Another type of extreme low is when anger and resentment lead you to sabotage your adolescent.

"I hope he does end up in jail for drinking and driving. As a matter of fact, next time he goes out with his buddies, I think I'll tip the cops off about what road he usually takes."

Without realizing it, you may even set him up to fail. Your whipped emotions are what take you from one extreme to the other.

Extremes

As a whipped parent, finding middle ground is the key to feeling... (from pages 45-46)

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The authors captured the thoughts of many parents. Let's APPLAUD them for their work with teens and sharing how well they understand parents who feel whipped.

To read more, pick up their book, The Whipped Parent: Hope for Parents Raising an Out-of Control Teen

The Whipped Parent

Available at Amazon.com

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Please share your opinions about this blog post. Just click on the tiny comment link below. It will open up for you. We want to hear from you.

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How to Communicate with Kids: The Dos and Don'ts

Family laughing
Communicating Means Listening and Responding

 

Teaching kids to communicate is more than flashcards. Our parenting expert and author, Ellen Galinsky, has gathered the dos and don'ts of other experts to share with you. Here's an excerpt from Ellen's book, "Mind in the Making".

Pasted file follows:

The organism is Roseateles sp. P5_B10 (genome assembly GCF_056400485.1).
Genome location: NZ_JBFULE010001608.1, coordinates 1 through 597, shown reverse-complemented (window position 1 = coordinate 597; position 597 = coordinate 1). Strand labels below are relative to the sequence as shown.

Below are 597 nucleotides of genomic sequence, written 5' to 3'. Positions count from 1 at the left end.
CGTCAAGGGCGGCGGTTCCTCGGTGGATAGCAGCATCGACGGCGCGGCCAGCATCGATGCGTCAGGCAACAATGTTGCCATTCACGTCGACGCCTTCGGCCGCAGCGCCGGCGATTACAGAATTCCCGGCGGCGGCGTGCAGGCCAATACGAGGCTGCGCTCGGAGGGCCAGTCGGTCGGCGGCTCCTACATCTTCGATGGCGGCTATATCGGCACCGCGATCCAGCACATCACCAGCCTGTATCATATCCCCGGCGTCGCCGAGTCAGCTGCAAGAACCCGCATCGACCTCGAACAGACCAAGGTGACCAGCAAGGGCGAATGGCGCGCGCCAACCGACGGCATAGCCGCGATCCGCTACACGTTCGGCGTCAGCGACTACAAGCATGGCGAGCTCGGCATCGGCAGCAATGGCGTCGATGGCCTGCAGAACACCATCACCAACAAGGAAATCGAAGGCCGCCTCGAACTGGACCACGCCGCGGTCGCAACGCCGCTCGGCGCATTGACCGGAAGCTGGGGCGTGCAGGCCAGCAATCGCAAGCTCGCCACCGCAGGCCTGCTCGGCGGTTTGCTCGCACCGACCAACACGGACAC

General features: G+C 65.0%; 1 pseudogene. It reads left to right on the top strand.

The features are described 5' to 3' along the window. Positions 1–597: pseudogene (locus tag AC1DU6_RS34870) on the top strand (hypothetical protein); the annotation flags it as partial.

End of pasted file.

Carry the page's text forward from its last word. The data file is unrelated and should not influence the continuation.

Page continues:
Do: Remember the purpose of language

Language is a tool by which people express their thoughts. Everything children are going to learn, they are going to learn through their ability to understand language and to produce language.

- Janellen Huttenlocher, University of Chicago

Don't: Think that using flash cards is promoting communication skills.

There are so many ways that parents and caregivers can encourage language in young children, and it's not through flash cards-it's through conversations, it's through questioning, it's (through) being responsive to what a child is interested in.

- Kathy Hirsh-Pasek, Temple University

Do: Know that you are your children's most important guide into the world of language.

Think of yourself as (your) child's greatest plaything. Your voice, your face, the things you do, your actions are what intrigue them most. They have a natural curiosity for the things that humans do.

-Patricia Kuhl, University of Washington

Don't: Think you have to buy expensive products to teach your child about communicating.

Rather than buy fancy software of expensive toys, the thing to remember is that you and your time are the most valuable things to a child.

- Patricia Kuhl, University of Washington

Do: Listen and be responsive to your child.

Children learn language in a situation where they talk to you about what they're interested in and you respond.

-Catherine Snow, Harvard University

Don't: Drown your child in words.

When your children have had enough stimulation, they'll pull away. Be respectful of this and engage them again when they are ready to reengage. (from pages 141-142)

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Do you agree with the experts. What are your experiences in helping children communicate?

Let's give SPECIAL THANKS to Ellen Galinsky for gathering these dos and don'ts.

Ellen Galinsky
Ellen Galinsky

Pick up Mind in the Making for teaching The 7 essential life Skills Every Child Needs.

Cover ~ Mind in the Making
Available on Amazon.com